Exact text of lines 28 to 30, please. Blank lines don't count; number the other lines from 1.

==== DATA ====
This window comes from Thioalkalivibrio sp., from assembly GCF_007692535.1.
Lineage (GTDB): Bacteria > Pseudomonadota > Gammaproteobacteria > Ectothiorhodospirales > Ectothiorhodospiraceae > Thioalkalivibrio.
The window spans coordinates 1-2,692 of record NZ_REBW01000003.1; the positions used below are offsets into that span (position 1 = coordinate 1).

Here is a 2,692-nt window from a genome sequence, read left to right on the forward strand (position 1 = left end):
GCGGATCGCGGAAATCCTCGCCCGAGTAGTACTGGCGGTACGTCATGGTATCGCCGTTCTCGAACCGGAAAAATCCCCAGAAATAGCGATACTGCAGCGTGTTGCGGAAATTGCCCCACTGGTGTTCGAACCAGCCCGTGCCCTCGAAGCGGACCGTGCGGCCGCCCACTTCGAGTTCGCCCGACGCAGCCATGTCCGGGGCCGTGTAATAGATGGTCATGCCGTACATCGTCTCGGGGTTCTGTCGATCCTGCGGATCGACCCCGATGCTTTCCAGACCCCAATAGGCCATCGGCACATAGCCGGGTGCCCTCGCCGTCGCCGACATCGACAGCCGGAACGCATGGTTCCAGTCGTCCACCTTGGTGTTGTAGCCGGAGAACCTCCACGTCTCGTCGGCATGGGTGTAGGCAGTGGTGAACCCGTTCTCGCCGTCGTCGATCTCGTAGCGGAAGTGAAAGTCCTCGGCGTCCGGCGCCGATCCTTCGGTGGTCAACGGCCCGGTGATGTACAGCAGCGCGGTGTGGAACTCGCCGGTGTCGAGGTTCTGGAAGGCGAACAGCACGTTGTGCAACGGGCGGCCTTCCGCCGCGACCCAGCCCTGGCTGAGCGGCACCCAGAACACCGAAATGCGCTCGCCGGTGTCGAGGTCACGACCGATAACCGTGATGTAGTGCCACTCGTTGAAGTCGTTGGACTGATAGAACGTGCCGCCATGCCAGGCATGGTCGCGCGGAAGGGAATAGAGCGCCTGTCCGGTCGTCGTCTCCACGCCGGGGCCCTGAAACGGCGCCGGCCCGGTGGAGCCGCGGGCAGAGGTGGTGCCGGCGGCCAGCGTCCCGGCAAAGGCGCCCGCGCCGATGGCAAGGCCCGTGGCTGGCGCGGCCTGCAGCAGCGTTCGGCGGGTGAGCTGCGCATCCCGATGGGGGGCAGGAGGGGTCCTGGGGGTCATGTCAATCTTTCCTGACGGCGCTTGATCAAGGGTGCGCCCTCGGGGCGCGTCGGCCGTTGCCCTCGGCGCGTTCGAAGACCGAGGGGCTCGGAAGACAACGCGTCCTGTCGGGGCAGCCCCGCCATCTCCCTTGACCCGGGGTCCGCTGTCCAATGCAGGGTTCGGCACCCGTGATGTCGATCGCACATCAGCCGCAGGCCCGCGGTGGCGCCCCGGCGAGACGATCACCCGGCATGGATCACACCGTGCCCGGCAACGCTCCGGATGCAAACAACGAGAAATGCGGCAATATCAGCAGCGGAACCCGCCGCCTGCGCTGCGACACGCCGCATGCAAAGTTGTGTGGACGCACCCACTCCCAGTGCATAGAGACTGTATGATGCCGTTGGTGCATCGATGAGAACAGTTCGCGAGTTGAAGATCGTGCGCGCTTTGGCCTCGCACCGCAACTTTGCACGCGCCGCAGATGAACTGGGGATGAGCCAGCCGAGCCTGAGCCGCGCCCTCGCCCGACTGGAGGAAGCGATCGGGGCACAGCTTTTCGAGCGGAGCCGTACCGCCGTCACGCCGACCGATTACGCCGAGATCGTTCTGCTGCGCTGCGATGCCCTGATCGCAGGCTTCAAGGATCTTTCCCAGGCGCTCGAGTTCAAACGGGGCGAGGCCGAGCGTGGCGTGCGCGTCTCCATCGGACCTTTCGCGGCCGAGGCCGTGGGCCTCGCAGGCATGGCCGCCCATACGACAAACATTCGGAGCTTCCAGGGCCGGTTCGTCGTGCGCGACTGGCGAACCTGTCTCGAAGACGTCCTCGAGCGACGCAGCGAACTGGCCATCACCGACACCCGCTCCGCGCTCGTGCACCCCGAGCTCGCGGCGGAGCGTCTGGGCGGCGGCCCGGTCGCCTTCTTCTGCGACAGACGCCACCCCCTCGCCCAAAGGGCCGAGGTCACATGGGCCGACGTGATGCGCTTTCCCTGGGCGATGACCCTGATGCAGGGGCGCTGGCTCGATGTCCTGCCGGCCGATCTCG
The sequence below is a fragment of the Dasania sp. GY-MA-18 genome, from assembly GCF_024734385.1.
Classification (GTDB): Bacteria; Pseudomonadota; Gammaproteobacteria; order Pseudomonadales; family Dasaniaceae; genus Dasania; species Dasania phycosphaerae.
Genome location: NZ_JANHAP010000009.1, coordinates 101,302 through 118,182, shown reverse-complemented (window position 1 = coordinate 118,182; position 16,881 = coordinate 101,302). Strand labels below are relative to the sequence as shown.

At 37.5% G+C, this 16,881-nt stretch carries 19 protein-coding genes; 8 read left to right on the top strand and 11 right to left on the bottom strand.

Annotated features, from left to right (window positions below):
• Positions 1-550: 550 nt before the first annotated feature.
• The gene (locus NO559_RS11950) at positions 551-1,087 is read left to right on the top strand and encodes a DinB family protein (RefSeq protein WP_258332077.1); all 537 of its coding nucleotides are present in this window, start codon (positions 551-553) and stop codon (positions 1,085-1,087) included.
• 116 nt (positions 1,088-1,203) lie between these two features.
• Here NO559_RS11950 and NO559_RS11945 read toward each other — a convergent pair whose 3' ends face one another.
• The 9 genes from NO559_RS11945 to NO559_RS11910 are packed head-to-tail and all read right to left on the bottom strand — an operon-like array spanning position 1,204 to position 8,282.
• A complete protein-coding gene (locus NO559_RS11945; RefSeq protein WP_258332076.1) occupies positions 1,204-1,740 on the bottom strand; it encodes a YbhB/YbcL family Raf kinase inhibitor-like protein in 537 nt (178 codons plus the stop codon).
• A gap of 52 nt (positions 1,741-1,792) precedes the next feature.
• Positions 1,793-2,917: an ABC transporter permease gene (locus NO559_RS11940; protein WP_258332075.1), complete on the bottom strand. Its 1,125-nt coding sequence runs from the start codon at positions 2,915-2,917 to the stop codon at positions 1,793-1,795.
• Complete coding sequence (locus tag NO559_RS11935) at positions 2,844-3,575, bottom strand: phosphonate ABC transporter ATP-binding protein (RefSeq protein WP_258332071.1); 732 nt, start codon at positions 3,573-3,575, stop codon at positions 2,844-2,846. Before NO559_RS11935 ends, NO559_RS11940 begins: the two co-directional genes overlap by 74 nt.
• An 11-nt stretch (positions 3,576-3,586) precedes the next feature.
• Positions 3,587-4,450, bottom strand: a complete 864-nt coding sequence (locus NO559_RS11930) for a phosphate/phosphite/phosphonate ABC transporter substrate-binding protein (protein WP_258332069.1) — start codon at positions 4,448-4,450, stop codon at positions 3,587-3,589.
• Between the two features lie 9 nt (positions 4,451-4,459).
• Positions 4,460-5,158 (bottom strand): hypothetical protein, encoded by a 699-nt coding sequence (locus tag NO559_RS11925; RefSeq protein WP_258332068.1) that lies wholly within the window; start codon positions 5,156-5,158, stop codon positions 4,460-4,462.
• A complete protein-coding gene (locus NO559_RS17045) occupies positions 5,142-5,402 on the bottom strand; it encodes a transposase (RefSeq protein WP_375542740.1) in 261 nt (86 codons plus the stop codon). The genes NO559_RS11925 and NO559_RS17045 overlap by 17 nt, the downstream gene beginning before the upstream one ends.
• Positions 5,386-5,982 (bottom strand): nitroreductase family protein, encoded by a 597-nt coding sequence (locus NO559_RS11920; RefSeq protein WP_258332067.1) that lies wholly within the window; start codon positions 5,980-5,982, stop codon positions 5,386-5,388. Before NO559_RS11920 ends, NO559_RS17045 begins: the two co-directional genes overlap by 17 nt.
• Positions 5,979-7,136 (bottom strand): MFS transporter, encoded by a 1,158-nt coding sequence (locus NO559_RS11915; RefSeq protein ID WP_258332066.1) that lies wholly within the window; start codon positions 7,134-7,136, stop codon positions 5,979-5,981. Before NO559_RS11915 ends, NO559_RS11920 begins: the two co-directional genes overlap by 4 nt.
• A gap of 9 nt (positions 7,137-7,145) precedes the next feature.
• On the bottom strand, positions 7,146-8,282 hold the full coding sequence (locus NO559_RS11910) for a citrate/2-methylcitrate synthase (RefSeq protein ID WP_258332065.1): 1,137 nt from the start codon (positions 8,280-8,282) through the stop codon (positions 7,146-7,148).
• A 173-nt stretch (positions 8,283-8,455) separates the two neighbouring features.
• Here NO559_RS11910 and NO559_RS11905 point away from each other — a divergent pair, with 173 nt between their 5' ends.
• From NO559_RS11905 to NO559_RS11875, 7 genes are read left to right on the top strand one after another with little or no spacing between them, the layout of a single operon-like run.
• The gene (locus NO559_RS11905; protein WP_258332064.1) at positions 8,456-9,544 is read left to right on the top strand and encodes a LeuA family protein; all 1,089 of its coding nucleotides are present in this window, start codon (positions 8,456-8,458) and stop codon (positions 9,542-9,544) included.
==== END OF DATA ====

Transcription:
• On the bottom strand, positions 7,146-8,282 hold the full coding sequence (locus NO559_RS11910) for a citrate/2-methylcitrate synthase (RefSeq protein ID WP_258332065.1): 1,137 nt from the start codon (positions 8,280-8,282) through the stop codon (positions 7,146-7,148).
• A 173-nt stretch (positions 8,283-8,455) separates the two neighbouring features.
• Here NO559_RS11910 and NO559_RS11905 point away from each other — a divergent pair, with 173 nt between their 5' ends.